By: Steve Clark – well worth the read.
To get to Britain she must endure a miserable and dangerous transatlantic crossing in a convoy, because the magazine won’t spring for the expensive air fare, reflecting their opinion of the value of the new girl.
When Ruby arrives in London, she lands a companion gig at a London weekly magazine, allowing her to write for English readers from an American point of view, and for Americans as an on-the-spot reporter. On her first day, she is met at the train station by Bennett who is best friends with the editor of the London magazine. Bennett is tall, handsome, and aristocratic. It takes Ruby about 30 seconds to be thoroughly infatuated. The Blitz is just beginning, and she is instructed on shelter protocol. German bombers are coming every night.
Ruby slides into her work showing skill as a writer and interviewer, especially connecting with persons who are homeless from the bombing. Everyone at the paper likes her except the assistant editor who becomes jealous and resents her getting important assignments immediately from the boss. Ruby establishes a strong friendship with Mary, the photographer, who accompanies her on assignments. Everything is going smoothly in the transition until a bomb destroys the hotel where Ruby is staying along with all of her personal identification and belongings. Sadly, another explosion kills Mary.
Bennett finds her a place to stay with aristocratic friends of his family. They quickly adopt Ruby as their own. For the first time in her life she feels like she has a proper home. As the war continues, Bennett is in and out of Ruby’s life, occasionally dropping in for dinner or a quick lunch and disappearing again immediately. Ruby can’t seem to learn anything about his secret work or get a romance going. After Hitler invades Russia, the Blitz ends and life in London settles down into the hardship of rationing, but without the bombs.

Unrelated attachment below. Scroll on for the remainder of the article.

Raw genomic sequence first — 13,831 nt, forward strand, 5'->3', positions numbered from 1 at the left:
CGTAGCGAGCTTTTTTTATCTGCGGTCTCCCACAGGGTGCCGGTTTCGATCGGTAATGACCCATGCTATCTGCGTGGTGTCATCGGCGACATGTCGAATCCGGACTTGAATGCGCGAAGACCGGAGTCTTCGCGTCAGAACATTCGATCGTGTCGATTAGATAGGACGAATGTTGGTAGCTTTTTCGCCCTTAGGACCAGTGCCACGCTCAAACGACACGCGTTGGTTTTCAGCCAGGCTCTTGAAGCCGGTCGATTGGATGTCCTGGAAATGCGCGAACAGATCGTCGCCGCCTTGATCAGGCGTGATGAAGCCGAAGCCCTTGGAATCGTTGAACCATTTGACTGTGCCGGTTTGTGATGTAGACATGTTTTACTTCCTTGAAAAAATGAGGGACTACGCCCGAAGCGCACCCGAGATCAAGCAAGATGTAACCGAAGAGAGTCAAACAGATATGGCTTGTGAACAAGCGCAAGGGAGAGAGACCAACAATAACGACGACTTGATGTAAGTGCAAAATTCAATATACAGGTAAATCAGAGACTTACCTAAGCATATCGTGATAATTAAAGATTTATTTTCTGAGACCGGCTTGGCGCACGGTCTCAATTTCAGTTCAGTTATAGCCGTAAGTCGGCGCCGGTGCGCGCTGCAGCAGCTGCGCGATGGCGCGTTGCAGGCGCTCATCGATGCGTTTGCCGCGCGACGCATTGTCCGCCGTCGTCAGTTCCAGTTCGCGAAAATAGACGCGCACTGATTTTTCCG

All of this is told with PG language, no violence, and no sex. Chick lit as its best. Ruby is a sympathetic and inspiring character. Bennett is the consummate gentleman. Ruby’s hosts are delightful. Only the assistant editor and Hitler are villains.
The twist arrives when British police discover that there is a problem with Ruby’s entry papers into the UK and she is arrested. She manages with some help to stay in the country and eventually lands a coveted assignment in France after the ally invasion in June 1944. There she meets up again with Bennett.
The tale is sweetly told, the history is accurate except for one small mistake — there wasn’t a United States Air Force during World War II. It was known as the Army Air Force. It’s a good read for anyone who wants a bird’s eye view of the Second World War in England, without getting complicated. The romance can be a little frustrating since it takes so . . . so long to get going but is worth the ending. Goodnight from London is a nice weekend read without getting too serious and I give it a solid B.